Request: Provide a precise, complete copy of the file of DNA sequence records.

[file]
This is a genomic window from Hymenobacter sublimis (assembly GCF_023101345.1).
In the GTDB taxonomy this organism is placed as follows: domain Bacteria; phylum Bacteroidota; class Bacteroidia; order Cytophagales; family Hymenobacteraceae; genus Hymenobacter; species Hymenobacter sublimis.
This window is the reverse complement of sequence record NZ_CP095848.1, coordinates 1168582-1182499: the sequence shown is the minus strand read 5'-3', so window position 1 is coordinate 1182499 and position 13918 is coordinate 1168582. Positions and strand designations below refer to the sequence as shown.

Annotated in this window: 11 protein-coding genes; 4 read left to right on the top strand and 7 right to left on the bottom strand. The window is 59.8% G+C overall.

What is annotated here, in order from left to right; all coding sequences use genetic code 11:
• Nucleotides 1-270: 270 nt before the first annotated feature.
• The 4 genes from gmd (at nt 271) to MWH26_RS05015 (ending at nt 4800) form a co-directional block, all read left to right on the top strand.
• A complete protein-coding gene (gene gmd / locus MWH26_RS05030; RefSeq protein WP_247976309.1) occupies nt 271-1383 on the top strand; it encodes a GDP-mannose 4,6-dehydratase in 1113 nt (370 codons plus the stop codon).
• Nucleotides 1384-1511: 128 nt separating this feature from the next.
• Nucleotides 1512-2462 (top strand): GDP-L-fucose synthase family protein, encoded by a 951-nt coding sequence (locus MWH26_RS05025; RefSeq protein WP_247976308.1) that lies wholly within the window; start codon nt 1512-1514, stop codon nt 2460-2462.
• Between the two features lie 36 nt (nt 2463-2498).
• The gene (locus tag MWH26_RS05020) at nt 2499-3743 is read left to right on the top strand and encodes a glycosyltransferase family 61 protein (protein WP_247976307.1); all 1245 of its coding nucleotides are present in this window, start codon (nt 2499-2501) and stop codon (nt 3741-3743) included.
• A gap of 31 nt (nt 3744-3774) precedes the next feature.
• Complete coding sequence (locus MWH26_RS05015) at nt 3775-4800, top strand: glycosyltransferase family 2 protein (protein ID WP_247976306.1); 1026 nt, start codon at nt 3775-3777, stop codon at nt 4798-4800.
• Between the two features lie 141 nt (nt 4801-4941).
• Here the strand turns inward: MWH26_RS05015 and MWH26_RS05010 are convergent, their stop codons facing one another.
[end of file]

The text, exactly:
This is a genomic window from Hymenobacter sublimis (assembly GCF_023101345.1).
In the GTDB taxonomy this organism is placed as follows: domain Bacteria; phylum Bacteroidota; class Bacteroidia; order Cytophagales; family Hymenobacteraceae; genus Hymenobacter; species Hymenobacter sublimis.
This window is the reverse complement of sequence record NZ_CP095848.1, coordinates 1168582-1182499: the sequence shown is the minus strand read 5'-3', so window position 1 is coordinate 1182499 and position 13918 is coordinate 1168582. Positions and strand designations below refer to the sequence as shown.

Annotated in this window: 11 protein-coding genes; 4 read left to right on the top strand and 7 right to left on the bottom strand. The window is 59.8% G+C overall.

What is annotated here, in order from left to right; all coding sequences use genetic code 11:
• Nucleotides 1-270: 270 nt before the first annotated feature.
• The 4 genes from gmd (at nt 271) to MWH26_RS05015 (ending at nt 4800) form a co-directional block, all read left to right on the top strand.
• A complete protein-coding gene (gene gmd / locus MWH26_RS05030; RefSeq protein WP_247976309.1) occupies nt 271-1383 on the top strand; it encodes a GDP-mannose 4,6-dehydratase in 1113 nt (370 codons plus the stop codon).
• Nucleotides 1384-1511: 128 nt separating this feature from the next.
• Nucleotides 1512-2462 (top strand): GDP-L-fucose synthase family protein, encoded by a 951-nt coding sequence (locus MWH26_RS05025; RefSeq protein WP_247976308.1) that lies wholly within the window; start codon nt 1512-1514, stop codon nt 2460-2462.
• Between the two features lie 36 nt (nt 2463-2498).
• The gene (locus tag MWH26_RS05020) at nt 2499-3743 is read left to right on the top strand and encodes a glycosyltransferase family 61 protein (protein WP_247976307.1); all 1245 of its coding nucleotides are present in this window, start codon (nt 2499-2501) and stop codon (nt 3741-3743) included.
• A gap of 31 nt (nt 3744-3774) precedes the next feature.
• Complete coding sequence (locus MWH26_RS05015) at nt 3775-4800, top strand: glycosyltransferase family 2 protein (protein ID WP_247976306.1); 1026 nt, start codon at nt 3775-3777, stop codon at nt 4798-4800.
• Between the two features lie 141 nt (nt 4801-4941).
• Here the strand turns inward: MWH26_RS05015 and MWH26_RS05010 are convergent, their stop codons facing one another.